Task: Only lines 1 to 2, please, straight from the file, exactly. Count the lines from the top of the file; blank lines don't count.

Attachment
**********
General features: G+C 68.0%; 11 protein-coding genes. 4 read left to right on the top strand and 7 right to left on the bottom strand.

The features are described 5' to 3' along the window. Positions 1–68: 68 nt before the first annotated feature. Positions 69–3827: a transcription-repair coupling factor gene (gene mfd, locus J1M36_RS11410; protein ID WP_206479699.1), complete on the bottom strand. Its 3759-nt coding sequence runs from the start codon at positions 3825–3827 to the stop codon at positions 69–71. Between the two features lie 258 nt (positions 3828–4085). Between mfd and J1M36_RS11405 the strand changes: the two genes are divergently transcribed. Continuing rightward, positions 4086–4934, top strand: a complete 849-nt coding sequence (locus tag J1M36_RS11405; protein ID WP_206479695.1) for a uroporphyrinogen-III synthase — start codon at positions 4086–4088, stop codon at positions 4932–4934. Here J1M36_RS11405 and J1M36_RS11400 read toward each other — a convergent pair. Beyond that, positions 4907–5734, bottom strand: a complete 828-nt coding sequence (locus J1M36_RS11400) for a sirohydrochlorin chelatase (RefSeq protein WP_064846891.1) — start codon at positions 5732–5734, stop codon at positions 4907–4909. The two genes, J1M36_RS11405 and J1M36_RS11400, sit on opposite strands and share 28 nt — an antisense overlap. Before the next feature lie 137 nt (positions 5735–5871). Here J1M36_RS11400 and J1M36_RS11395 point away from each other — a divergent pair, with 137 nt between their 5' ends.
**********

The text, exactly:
General features: G+C 68.0%; 11 protein-coding genes. 4 read left to right on the top strand and 7 right to left on the bottom strand.

The features are described 5' to 3' along the window. Positions 1–68: 68 nt before the first annotated feature. Positions 69–3827: a transcription-repair coupling factor gene (gene mfd, locus J1M36_RS11410; protein ID WP_206479699.1), complete on the bottom strand. Its 3759-nt coding sequence runs from the start codon at positions 3825–3827 to the stop codon at positions 69–71. Between the two features lie 258 nt (positions 3828–4085). Between mfd and J1M36_RS11405 the strand changes: the two genes are divergently transcribed. Continuing rightward, positions 4086–4934, top strand: a complete 849-nt coding sequence (locus tag J1M36_RS11405; protein ID WP_206479695.1) for a uroporphyrinogen-III synthase — start codon at positions 4086–4088, stop codon at positions 4932–4934. Here J1M36_RS11405 and J1M36_RS11400 read toward each other — a convergent pair. Beyond that, positions 4907–5734, bottom strand: a complete 828-nt coding sequence (locus J1M36_RS11400) for a sirohydrochlorin chelatase (RefSeq protein WP_064846891.1) — start codon at positions 5732–5734, stop codon at positions 4907–4909. The two genes, J1M36_RS11405 and J1M36_RS11400, sit on opposite strands and share 28 nt — an antisense overlap. Before the next feature lie 137 nt (positions 5735–5871). Here J1M36_RS11400 and J1M36_RS11395 point away from each other — a divergent pair, with 137 nt between their 5' ends.